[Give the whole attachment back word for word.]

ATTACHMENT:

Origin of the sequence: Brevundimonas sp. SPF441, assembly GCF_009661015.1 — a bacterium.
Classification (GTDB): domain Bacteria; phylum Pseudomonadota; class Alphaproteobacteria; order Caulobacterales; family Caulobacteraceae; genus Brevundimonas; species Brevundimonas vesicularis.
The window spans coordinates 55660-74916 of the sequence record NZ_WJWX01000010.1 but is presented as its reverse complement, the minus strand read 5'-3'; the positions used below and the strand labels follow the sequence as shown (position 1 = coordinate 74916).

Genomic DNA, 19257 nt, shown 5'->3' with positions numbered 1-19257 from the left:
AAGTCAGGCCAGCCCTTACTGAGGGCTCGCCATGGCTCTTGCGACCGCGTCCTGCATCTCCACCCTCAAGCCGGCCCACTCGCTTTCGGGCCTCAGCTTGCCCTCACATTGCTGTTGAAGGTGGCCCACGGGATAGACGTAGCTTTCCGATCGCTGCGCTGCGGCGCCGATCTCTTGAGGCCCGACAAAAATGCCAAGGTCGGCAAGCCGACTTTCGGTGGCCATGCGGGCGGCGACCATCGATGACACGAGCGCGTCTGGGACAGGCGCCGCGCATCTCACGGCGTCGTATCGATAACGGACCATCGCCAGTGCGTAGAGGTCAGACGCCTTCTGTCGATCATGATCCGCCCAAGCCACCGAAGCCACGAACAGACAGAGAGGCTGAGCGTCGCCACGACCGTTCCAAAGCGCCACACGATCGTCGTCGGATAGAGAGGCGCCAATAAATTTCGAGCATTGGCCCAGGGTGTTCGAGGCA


Origin of the sequence: Brevundimonas sp. SPF441, assembly GCF_009661015.1 — a bacterium.
Classification (GTDB): domain Bacteria; phylum Pseudomonadota; class Alphaproteobacteria; order Caulobacterales; family Caulobacteraceae; genus Brevundimonas; species Brevundimonas vesicularis.
The window spans coordinates 55660-74916 of the sequence record NZ_WJWX01000010.1 but is presented as its reverse complement, the minus strand read 5'-3'; the positions used below and the strand labels follow the sequence as shown (position 1 = coordinate 74916).

Genomic DNA, 19257 nt, shown 5'->3' with positions numbered 1-19257 from the left:
AAGTCAGGCCAGCCCTTACTGAGGGCTCGCCATGGCTCTTGCGACCGCGTCCTGCATCTCCACCCTCAAGCCGGCCCACTCGCTTTCGGGCCTCAGCTTGCCCTCACATTGCTGTTGAAGGTGGCCCACGGGATAGACGTAGCTTTCCGATCGCTGCGCTGCGGCGCCGATCTCTTGAGGCCCGACAAAAATGCCAAGGTCGGCAAGCCGACTTTCGGTGGCCATGCGGGCGGCGACCATCGATGACACGAGCGCGTCTGGGACAGGCGCCGCGCATCTCACGGCGTCGTATCGATAACGGACCATCGCCAGTGCGTAGAGGTCAGACGCCTTCTGTCGATCATGATCCGCCCAAGCCACCGAAGCCACGAACAGACAGAGAGGCTGAGCGTCGCCACGACCGTTCCAAAGCGCCACACGATCGTCGTCGGATAGAGAGGCGCCAATAAATTTCGAGCATTGGCCCAGGGTGTTCGAGGCA